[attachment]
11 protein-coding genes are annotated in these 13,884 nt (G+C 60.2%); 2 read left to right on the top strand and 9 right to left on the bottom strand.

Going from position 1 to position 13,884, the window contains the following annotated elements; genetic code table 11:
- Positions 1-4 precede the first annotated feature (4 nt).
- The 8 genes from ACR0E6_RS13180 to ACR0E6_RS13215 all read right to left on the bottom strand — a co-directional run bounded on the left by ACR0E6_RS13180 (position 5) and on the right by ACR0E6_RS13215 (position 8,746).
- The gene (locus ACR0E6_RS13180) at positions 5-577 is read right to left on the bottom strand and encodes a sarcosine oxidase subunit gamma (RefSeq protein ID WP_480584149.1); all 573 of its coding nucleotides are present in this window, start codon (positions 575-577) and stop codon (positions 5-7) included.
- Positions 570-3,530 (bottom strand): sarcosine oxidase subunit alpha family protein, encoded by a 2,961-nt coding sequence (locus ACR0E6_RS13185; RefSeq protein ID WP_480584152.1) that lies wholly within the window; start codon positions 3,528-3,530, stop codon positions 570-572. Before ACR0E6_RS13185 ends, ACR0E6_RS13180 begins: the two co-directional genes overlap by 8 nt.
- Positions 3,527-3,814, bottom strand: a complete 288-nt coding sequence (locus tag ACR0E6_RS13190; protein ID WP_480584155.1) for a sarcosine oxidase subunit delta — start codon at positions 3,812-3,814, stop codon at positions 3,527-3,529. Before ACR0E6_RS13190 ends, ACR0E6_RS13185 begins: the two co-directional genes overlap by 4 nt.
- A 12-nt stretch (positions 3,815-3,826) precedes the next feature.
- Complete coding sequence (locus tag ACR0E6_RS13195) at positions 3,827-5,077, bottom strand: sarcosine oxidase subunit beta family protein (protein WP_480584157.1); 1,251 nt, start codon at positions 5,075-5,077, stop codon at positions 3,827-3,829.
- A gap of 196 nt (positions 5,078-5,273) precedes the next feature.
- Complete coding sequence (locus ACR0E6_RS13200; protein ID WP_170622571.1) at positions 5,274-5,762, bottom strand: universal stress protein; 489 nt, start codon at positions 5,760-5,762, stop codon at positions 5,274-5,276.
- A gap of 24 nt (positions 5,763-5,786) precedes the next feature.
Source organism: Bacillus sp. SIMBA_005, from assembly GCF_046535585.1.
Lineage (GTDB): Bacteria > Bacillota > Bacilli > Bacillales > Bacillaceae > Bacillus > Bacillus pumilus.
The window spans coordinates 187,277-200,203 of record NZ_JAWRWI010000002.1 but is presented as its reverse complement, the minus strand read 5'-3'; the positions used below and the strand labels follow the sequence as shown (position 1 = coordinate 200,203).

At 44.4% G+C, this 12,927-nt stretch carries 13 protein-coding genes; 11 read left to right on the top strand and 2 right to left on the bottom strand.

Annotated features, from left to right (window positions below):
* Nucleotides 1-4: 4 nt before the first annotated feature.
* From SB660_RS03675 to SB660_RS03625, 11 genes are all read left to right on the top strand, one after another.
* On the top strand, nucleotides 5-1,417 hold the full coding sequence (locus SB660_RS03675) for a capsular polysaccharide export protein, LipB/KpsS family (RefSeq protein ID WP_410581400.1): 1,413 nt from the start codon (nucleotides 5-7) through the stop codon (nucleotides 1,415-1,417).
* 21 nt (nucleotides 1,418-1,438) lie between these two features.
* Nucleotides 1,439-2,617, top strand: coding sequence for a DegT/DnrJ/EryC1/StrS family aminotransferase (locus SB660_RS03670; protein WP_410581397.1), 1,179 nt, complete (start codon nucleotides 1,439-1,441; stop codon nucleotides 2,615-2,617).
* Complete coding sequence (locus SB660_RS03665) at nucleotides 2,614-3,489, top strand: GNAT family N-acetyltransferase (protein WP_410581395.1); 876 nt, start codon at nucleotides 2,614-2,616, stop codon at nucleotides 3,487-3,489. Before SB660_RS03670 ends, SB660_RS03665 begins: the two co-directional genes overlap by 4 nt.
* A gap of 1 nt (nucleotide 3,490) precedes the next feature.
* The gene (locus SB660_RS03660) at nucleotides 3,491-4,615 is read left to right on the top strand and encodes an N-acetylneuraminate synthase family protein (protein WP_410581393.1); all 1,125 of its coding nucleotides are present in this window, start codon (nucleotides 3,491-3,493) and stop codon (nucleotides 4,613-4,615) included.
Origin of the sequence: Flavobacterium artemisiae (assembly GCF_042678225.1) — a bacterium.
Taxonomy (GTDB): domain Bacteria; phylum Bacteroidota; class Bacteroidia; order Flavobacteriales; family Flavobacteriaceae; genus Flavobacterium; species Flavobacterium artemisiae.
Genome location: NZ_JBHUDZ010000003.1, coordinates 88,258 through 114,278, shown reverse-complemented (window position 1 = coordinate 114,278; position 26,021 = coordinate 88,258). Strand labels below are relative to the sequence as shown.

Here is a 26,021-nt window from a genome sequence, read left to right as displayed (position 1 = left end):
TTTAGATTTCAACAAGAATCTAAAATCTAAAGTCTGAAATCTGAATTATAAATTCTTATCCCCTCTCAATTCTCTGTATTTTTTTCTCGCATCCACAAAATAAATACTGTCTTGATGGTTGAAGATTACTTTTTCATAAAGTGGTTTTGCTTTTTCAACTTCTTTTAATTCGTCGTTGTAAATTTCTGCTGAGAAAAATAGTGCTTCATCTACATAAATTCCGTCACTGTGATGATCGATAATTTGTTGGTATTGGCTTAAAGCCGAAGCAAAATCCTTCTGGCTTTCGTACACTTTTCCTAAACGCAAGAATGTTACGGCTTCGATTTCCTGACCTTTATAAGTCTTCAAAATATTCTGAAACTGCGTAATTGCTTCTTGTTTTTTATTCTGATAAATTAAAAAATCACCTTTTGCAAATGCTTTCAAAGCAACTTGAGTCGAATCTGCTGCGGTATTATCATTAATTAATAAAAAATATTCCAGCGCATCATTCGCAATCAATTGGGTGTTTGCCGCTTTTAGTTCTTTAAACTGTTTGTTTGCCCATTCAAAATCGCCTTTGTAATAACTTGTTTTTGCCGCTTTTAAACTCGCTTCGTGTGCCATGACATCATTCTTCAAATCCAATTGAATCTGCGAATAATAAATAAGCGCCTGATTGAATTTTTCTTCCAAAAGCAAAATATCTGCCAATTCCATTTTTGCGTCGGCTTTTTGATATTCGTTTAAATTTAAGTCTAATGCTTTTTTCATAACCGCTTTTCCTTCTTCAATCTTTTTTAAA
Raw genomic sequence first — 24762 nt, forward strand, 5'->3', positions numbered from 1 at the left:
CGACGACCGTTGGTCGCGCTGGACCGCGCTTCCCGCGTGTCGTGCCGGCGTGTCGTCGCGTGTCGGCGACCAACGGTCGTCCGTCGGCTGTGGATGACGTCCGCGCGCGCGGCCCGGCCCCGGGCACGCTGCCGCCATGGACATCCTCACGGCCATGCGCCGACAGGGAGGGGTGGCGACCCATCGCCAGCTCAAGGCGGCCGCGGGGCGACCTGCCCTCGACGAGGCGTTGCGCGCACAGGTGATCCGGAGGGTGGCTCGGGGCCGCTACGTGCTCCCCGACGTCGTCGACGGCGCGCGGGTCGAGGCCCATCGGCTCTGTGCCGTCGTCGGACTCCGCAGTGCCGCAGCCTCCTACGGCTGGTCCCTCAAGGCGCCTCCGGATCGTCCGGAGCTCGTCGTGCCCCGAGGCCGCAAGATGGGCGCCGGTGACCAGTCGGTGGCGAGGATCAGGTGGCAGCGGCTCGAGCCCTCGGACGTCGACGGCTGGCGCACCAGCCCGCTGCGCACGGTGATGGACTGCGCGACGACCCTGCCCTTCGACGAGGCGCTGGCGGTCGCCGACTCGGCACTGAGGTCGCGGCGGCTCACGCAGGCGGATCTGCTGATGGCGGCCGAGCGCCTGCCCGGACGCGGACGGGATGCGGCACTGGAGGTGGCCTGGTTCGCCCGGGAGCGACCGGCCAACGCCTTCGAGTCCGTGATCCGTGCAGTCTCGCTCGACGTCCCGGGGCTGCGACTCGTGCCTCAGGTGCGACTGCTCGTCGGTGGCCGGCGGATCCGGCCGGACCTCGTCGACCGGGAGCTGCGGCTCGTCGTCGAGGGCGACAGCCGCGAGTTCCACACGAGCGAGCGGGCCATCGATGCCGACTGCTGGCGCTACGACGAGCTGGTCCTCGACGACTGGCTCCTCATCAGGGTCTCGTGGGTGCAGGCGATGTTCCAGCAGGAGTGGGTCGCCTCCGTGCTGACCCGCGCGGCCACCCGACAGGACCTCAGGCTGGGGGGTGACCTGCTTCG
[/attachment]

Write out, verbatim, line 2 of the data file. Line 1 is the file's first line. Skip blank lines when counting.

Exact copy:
Going from position 1 to position 13,884, the window contains the following annotated elements; genetic code table 11: